By: Arushi Sharma
Edited By: Dave Talmage
It’s football, not soccer! Ask any one of the 200 million people in Brazil who live and breathe by the sport. The BBC has hailed football to be the most played sport in the world. Reports confirm that there are about 260-million registered “players” and more than 3.5 billion fans worldwide.
According to the IBGE (Brazilian Institute of Geography and Statistics) census, Brazil is the second largest Christian country in the world (after the United States), with almost 78 percent of the population declaring Christianity as their religion in 2005.
There has always been a historical and symbolic relationship between religion and sports, especially football, says Dr.Richard Guilianotti, head of the School of Applied Social Sciences at Durham University. Guilianotti’s research focuses on sports, globalization, popular culture, qualitative research methods and social theory.
According to Guilianotti the modern game of football is said to have replaced religion as the institution that binds people together. Giving rise to states of emotional elation previously associated with religious ceremonies.
Religion and The All Mighty Football
“Soccer is life here,” said Vinicius Pereira, a student in Brazil who claims he’s been playing football for as long as he can remember. “It is like religion. The feeling of absolute… joy you feel when you make that goal is almost spiritual.”
Pereira is a Roman Catholic and claims in Brazil it’s not uncommon to find churches praying for the local team. “My priest… when Sport Recife (the local football club in Recife) was playing for the Brazil Cup in ’08, that Sunday we spent almost 15 minutes just praying for our victory,” said Pereira.
A longstanding popular Mexican Catholic tradition on Candlemas, which marks the Presentation of Christ in the Temple, involves people dressing up a baby Jesus figure as a saint before presenting it for a blessing at their church.
But in Brazil, it is common to dress up Jesus in one’s favorite football jersey. “When the World Cup was on, there were so many Jesus’ with Brazil jerseys on, it was crazy!” said Pereira. “The issue comes when after the games people tend to either take them home, or throw them away… that’s the part I don’t like.”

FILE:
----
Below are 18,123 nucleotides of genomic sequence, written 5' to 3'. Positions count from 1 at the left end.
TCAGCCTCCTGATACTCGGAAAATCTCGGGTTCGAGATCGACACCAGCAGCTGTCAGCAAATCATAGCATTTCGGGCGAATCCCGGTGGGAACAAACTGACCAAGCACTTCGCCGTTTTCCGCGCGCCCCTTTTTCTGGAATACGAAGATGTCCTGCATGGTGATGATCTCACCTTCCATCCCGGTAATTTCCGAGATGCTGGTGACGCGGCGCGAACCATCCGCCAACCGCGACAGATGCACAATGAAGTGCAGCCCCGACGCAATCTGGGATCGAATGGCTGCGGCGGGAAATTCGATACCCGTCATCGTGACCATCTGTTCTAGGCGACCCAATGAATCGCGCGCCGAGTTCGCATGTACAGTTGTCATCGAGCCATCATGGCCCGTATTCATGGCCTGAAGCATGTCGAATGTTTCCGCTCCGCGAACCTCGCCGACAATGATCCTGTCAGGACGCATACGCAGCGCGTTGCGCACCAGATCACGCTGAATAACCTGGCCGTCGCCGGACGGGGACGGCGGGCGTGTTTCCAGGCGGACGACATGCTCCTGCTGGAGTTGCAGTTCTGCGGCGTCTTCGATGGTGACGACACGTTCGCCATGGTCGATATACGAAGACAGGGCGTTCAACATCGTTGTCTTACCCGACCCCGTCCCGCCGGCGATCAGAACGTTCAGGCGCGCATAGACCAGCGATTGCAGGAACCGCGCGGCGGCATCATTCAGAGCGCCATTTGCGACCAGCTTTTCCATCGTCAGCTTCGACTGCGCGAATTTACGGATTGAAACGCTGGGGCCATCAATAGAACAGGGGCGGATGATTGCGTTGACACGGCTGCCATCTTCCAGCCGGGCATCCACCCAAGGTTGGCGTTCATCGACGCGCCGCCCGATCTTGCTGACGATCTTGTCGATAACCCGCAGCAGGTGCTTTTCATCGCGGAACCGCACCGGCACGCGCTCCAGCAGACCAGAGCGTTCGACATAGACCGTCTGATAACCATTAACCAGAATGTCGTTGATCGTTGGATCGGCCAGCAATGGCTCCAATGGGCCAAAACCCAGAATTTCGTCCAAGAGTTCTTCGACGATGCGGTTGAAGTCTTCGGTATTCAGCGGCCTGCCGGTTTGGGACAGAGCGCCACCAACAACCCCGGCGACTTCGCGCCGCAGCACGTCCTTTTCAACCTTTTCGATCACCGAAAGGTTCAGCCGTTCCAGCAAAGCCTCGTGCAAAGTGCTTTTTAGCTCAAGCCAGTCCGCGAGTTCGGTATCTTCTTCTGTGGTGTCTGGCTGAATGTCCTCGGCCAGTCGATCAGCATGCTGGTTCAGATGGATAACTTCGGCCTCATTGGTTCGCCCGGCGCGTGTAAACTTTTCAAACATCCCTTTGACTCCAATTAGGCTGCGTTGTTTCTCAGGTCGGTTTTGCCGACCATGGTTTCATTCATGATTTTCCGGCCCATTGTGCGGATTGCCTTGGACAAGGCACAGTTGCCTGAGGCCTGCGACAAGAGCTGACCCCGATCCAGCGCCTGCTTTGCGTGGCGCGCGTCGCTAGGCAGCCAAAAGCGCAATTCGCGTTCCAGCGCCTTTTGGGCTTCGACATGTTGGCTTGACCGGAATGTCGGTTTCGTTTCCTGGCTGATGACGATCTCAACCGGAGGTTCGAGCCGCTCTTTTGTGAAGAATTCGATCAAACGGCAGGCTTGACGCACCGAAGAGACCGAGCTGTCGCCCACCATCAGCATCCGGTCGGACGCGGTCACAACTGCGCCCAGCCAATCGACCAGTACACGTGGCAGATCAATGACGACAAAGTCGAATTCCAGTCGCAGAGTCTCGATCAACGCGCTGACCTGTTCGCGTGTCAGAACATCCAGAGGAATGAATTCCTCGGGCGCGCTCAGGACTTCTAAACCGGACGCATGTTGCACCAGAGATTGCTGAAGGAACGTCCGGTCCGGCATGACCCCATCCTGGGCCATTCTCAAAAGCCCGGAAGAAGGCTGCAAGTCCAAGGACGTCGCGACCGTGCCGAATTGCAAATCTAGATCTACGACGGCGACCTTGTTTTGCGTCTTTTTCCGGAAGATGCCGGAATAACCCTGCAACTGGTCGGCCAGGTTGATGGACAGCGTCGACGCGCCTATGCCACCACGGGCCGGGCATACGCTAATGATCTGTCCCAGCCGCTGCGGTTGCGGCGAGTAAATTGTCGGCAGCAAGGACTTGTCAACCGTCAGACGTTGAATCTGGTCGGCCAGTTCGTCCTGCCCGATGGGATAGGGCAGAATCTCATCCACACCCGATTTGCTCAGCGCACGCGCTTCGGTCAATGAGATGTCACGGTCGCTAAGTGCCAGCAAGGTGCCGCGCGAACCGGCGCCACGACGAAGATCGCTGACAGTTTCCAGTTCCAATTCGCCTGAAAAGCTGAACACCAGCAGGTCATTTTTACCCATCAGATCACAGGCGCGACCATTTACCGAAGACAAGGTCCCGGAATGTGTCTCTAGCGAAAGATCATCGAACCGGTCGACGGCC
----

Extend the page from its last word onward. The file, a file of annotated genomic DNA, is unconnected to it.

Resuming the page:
Religion On The Field
Religion is still a key influence on many of Brazil’s most prominent football players. Deep personal faith carries players like Brazilian midfielder, Ricardo Izecson dos Santos Leite (better known as Kaka), who has always been extremely open about being a devout evangelical Christian.
Kaka’s high-profile commitment to his religion could serve as good news for church leaders. It’s thought that the identification of Kaka and his faith may be useful to religious leaders seeking to attract football’s youth.
When Cardinal Tarcisio Bertone, Pope Benedict’s successor, created The Clericus Cup in 2007, an international tournament for priests and seminarians, he stated he would aim at creating a Vatican City team to take on the likes of Real Madrid and AC Milan. However, even Bertone would not argue that the stated aim of “reinvigorating a sporting tradition within the Christian community” is better served by Kaka and his T-shirt proclaiming “I belong to Jesus” or “God is faithful” stitched on to the tongues of his boots. However, FIFA has rules specifically banning players from making personal displays of religious or political nature. They have also sent a warning letter to the Brazilian football federation reminding them of the rules.
The correlation between football and religion is yet to be determined in Brazil but some students like Pereira feels the two are intertwined. “I’ve seen so many people here who say football is their religion,” Pereira said. “I mean the game gives them more than the religion ever did.”